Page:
If you have an instrument the student can use during lessons, then that's probably your best solution. But understanding this may not be possible, then your next option is to practice things that don't require the instrument: music theory (at a keyboard if available), sight singing, listening (to expand repertoire and general musical awareness and interest), or any other activities you can create.

No time to practice

One must always teach the student according to what they're ready for when the arrive at the lesson, whether after a good or bad week of practice, or after a lot or a little or no practice at all. Your lessons guarantee that the student is learning at least as often as you meet.

A caution

The parent is the parent, and the music teacher is the music teacher. It's the teacher's responsibility to provide the best learning experience possible — during lesson time. The practical problems of "forgetting" an instrument or not having time to practice can be adapted to. The parent-child relationship is outside the teacher's purview. Consider that any attempt to address your feelings with the parent's choices could well result in losing the student, in which case they cannot benefit from what you are able to provide within the current limitations.

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Obviously not an ideal learning situation, but how often is the learning situation actually ideal? None of us know which interested or uninterested person will prevail in the end, but as long as the interested person receives support and validation of their interest from others, chances are better that they will make progress in pursuit of their interest. Uninterest on a parents part only increases the responsibilities that the student has to accept in order to continue to pursue those interests. If the student understands their own increased responsibility, they very often will step up and accept that responsibility in order to keep going after that interest. If they can do that one action, accepting responsibility for their own success, it will be much more difficult to impede their growth and development. Of course success is never actually assured even if the situation is ideal. Such is life.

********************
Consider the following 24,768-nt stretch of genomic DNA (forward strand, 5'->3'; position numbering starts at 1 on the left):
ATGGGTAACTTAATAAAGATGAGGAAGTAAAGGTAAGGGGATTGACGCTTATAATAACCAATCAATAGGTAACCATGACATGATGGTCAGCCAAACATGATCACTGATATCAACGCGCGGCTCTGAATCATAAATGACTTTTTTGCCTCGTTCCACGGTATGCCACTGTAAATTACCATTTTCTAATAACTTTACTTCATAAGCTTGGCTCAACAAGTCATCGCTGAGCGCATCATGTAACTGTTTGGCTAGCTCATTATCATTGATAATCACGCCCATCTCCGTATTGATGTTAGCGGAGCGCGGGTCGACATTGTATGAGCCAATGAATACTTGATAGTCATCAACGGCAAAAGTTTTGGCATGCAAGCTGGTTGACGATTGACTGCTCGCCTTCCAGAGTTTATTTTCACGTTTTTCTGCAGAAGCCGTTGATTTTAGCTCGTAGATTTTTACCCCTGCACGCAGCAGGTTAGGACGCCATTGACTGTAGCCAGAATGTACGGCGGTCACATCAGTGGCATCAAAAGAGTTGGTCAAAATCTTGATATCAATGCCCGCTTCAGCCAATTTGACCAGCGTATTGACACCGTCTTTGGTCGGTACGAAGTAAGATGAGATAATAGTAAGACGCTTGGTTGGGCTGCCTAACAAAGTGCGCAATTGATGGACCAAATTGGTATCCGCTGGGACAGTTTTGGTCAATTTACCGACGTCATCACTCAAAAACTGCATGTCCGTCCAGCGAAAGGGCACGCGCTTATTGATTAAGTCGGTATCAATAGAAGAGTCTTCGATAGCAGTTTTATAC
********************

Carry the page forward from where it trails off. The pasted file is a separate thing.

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Realistically? Nothing. Take the money as long as they want to keep paying. Then move on.

But are you sure you're getting the full information? Children come up with very ingenious justifications for lack of practice.

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    I'd upvote this if only I knew whether the question asker really is the violin teacher like you imply. I'm still stuck following "Never underestimate people's ability to deceive on the Internet", so I'm still stuck considering the possibility that the question asker is the child and they are artificially disconnecting themselves from the question context when they are in fact deeply involved.
    – Dekkadeci
    May 31 at 11:53
  • @Dekkadeci - Jesus dude that's some hard core conspiracy theory. It's like a script of a really bad movie.
    – Davor
    May 31 at 14:26
  • And here is a Really Bad Movie. youtube.com/watch?v=Xl1KWaOsDsc May 31 at 15:46
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    @Davor - A good reason to disconnect yourself from the question context when you are the child is because you're kinda underage (some websites do not allow users under the age of 13).
    – Dekkadeci
    Jun 1 at 12:09